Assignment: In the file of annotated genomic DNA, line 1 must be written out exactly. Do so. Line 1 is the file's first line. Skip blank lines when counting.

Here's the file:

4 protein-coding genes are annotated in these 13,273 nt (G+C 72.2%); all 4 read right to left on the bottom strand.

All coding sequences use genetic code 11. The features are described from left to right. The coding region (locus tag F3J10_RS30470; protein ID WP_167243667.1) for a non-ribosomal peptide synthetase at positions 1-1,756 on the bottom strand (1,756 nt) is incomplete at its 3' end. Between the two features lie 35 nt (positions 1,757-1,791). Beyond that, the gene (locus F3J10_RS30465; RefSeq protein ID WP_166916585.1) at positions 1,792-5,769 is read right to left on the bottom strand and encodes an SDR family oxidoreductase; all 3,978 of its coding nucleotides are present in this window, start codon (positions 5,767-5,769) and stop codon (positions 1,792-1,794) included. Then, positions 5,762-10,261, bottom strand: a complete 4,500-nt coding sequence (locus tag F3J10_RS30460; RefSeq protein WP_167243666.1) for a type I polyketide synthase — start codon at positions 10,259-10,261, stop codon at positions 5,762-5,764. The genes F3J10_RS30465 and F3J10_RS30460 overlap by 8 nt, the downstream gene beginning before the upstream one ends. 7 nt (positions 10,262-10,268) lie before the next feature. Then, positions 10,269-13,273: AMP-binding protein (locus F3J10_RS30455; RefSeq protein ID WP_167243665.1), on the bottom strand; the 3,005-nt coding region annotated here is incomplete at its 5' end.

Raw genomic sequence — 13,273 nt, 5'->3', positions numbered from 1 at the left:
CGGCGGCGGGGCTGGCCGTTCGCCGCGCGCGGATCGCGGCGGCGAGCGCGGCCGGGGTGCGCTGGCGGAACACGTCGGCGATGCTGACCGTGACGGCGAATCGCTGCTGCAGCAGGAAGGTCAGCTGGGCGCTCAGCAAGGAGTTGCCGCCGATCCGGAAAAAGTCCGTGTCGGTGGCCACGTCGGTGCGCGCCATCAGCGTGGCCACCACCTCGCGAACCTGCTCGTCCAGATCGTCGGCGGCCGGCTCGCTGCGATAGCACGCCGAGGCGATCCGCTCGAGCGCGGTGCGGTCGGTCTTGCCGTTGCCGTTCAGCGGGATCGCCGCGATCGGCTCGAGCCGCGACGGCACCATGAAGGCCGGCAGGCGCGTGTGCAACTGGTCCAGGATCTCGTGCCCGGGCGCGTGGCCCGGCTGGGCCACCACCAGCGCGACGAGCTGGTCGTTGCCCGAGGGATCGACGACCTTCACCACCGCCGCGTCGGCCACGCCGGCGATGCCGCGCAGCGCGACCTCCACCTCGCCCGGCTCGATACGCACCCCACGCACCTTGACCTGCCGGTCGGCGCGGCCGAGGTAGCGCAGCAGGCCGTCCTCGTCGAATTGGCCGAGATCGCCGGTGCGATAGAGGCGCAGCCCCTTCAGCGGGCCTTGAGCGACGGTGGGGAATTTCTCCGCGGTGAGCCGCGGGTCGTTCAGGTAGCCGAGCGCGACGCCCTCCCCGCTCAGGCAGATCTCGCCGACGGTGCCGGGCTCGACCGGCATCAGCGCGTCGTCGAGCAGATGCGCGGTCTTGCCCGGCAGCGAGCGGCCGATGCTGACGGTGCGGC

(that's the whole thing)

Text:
4 protein-coding genes are annotated in these 13,273 nt (G+C 72.2%); all 4 read right to left on the bottom strand.